University increases Latinx graduation rate despite setbacks

By Luis Velazquez, Assistant News Editor

Out of the three institutions in the University of Illinois system, the University of Illinois at Urbana-Champaign has the highest graduation rate for Latinx students in 2019. However, lack of financial aid and academic support can hurt Latinx students’ abilities to graduate on time. 

According to data regarding graduation and retention rates provided by the UI System, the Chicago campus has an overall graduation rate of 61% overall and a 56% graduation rate for Latinx students. The Springfield campus has an overall graduation rate of 54% overall and a 41% graduation rate of Latinx students.

However, at the University, there is an 85% campus-wide graduation rate and an 80% Latinx student graduation rate. 

Emmanuel Castellanos, senior in Engineering, said although he is a senior, he is staying another semester due to setbacks from previous semesters. 

“For me, it was a mix of academic support. I could not relate to any of my professors so I was discouraged to go to office hours,” Castellanos said. “I did have one professor though, my freshman year, who was of Latinx descent, and I’d go to his office hours. It was the first class I ever did well in.”

Kassandra Rodriguez, senior in Media, said it was hard for her to transition from her hometown to a new campus her freshman year. Rodriguez said it is important for the University to be inclusive to everyone for students to achieve and succeed in their college career.

“You kind of get thrown into the deep water of independence and that was my huge issue, feeling homesick,” Rodriguez said. “I would doubt myself as to why I am here and at the time when you are new, it is hard to find your community.” 

Barbara Wilson, executive vice president and VP for University academic affairs, said Latinx graduation rates are a function of many factors, such as academic support and college readiness. Student populations in the Chicago and Springfield campuses are very different than here at the University, according to Wilson.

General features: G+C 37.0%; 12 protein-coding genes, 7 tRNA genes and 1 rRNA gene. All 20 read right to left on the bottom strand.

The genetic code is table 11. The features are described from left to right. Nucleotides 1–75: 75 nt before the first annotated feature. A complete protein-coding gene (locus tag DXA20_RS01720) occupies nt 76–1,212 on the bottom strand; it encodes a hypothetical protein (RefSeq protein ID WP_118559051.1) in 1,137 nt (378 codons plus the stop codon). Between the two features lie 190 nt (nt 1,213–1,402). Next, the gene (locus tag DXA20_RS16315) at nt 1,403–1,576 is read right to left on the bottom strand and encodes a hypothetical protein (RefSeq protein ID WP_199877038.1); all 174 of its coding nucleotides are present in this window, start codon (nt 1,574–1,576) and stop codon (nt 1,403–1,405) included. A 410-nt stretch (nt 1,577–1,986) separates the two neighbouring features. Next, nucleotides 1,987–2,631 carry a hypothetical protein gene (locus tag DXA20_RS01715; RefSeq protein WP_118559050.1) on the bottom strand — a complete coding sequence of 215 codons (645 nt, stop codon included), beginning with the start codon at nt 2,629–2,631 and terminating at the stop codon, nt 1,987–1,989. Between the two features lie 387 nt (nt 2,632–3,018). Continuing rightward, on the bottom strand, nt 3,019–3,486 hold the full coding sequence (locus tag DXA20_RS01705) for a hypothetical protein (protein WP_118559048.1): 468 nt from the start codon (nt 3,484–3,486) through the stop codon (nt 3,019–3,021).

“Both UIC and UIS have more students who are Pell eligible (low income backgrounds) and who are first in (the) family to attend college,” Wilson said in an email. “That means that they have more economic stresses that can interfere with college completion and they may not have mentors at home who can help them when college gets stressful.”

In an effort to better the academics and lives of students with financial needs and in minority groups, the University has created programs such as Illinois Promise, a scholarship that offers additional aid to students who are of low income, as well as mentoring and tutoring programs offered by the Office of Minority Student Affairs, said Wilson.

In addition, about a year ago, the Office of the Provost launched a new student success initiative to analyze what factors predict student outcomes. The initiative consists of a group of team members from different departments of the University.

Kevin Pitts, vice provost for undergraduate education, said he hopes this launch will better the campus community, especially for students who need it the most, both financially and academically. Pitts said although the University’s graduation and success rates are good, the University can do better. 

“This is really year one of this multi-year effort and year one we got four working groups that (are) re-exploring different aspects and experiences,” Pitts said.  “What we are looking very hard (at) are the challenges and bottlenecks that are preventing students from having the experience they want on campus … and so we are looking at that very closely.”

Resources offered by the University can aid a student’s success to an extent. Campus life and the environment can have great influences on a student. If an environment is not inclusive, this can hinder the academics of a student, especially those who are of a minority group, Pitts said. 

According to Pitts, incidents that affect students can’t be completely changed overnight, but the University is working hard to change that. 

“One is dealing with specific incidents and we got to take that seriously, but then the more broad issue is dealing with the campus culture overall,” Pitts said. “I think it’s bumpy, it’s a bumpy culture and we (have to) continue to raise awareness and try to make people understand these issues (are) affecting not only people’s lives but they tie directly to student success.”

Rodriguez said although there are cultural houses and other resources that can potentially help Latinx students to achieve graduation, there is room for improvement. 

“I feel like the school doesn’t do a lot for Latinos or other minority groups,” Rodriguez said. “I mean it was nice to have the La Casa mural ceremony, but I feel like other people or students don’t recognize it like I do.”

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